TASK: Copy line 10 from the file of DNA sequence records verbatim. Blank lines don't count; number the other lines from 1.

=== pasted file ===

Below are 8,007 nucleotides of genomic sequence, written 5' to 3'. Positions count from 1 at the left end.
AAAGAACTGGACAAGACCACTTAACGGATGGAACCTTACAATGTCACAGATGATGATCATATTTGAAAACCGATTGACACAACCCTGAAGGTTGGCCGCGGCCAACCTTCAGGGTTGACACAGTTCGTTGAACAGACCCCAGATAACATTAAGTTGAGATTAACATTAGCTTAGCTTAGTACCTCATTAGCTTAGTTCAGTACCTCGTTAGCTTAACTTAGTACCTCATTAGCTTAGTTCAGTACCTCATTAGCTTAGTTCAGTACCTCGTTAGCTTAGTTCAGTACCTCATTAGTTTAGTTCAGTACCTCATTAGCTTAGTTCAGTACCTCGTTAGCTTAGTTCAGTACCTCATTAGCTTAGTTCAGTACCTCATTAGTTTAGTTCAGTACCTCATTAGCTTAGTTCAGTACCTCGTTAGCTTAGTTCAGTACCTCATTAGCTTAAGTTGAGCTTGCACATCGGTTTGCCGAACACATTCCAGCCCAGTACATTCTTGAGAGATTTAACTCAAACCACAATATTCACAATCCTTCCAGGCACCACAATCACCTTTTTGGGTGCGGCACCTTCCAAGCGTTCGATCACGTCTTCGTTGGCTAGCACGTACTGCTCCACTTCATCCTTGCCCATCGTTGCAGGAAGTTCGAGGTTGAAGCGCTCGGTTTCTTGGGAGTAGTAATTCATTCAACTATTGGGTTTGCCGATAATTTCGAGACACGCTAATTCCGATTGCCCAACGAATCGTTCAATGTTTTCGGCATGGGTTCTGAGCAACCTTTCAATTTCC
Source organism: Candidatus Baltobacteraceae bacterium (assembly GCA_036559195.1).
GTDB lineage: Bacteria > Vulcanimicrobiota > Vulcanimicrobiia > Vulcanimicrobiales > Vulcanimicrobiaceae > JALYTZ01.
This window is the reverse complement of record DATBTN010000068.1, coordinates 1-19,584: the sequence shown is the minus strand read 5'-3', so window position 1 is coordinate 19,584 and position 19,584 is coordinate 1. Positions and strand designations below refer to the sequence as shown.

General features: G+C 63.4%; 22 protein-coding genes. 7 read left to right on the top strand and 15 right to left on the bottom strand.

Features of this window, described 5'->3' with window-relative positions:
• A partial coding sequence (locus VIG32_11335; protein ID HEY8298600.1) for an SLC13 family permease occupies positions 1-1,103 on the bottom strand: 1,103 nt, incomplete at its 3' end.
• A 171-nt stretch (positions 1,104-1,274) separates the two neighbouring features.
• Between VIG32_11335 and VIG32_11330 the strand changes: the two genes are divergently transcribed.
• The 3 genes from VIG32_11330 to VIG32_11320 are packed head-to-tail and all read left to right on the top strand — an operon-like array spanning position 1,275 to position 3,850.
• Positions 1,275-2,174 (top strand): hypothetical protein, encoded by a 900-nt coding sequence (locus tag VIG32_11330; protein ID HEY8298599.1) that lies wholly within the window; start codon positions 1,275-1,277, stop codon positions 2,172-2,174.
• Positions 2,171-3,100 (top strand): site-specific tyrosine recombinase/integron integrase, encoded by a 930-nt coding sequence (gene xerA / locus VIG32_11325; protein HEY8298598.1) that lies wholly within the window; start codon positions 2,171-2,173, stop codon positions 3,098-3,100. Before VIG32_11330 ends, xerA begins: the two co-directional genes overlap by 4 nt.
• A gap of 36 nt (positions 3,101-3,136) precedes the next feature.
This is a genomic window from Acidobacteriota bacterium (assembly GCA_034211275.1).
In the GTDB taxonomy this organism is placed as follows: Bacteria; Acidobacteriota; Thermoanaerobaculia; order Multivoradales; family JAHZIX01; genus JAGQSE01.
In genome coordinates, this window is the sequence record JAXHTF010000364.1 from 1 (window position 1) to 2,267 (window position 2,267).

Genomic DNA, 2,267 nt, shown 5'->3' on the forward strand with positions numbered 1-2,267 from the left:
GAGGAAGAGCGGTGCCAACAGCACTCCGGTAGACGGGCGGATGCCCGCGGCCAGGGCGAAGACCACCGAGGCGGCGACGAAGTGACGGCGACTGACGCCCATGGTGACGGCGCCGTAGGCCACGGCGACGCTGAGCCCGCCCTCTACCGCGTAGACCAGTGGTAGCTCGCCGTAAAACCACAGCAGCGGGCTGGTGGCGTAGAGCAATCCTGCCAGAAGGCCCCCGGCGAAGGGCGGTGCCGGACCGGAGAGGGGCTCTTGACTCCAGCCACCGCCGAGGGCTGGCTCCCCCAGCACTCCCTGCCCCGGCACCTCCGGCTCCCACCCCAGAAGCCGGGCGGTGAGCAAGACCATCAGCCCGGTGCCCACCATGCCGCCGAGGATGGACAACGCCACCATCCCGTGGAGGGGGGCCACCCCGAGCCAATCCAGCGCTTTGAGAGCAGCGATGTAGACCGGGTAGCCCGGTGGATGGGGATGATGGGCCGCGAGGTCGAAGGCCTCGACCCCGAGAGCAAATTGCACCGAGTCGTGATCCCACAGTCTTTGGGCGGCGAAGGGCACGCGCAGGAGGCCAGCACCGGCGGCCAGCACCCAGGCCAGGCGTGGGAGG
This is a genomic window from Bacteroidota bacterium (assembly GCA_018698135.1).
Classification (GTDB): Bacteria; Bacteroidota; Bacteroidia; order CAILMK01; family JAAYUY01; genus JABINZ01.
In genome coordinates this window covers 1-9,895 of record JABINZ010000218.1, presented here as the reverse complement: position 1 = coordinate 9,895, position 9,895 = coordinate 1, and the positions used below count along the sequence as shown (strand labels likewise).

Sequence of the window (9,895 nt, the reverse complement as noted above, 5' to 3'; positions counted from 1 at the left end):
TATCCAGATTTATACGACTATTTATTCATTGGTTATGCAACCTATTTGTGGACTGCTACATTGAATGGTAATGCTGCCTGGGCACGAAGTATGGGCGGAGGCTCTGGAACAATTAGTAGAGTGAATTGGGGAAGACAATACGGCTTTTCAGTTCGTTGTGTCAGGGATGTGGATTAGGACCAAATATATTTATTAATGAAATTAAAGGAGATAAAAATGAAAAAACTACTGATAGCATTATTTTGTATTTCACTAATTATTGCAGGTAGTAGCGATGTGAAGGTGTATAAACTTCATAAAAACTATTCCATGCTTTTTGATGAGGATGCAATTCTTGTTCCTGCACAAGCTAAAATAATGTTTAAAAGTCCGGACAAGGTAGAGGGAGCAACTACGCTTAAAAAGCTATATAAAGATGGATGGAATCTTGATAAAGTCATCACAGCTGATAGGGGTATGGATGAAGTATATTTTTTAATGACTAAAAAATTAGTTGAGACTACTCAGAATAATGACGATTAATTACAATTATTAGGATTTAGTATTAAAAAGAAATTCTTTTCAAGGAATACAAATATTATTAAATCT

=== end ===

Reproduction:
• Between VIG32_11335 and VIG32_11330 the strand changes: the two genes are divergently transcribed.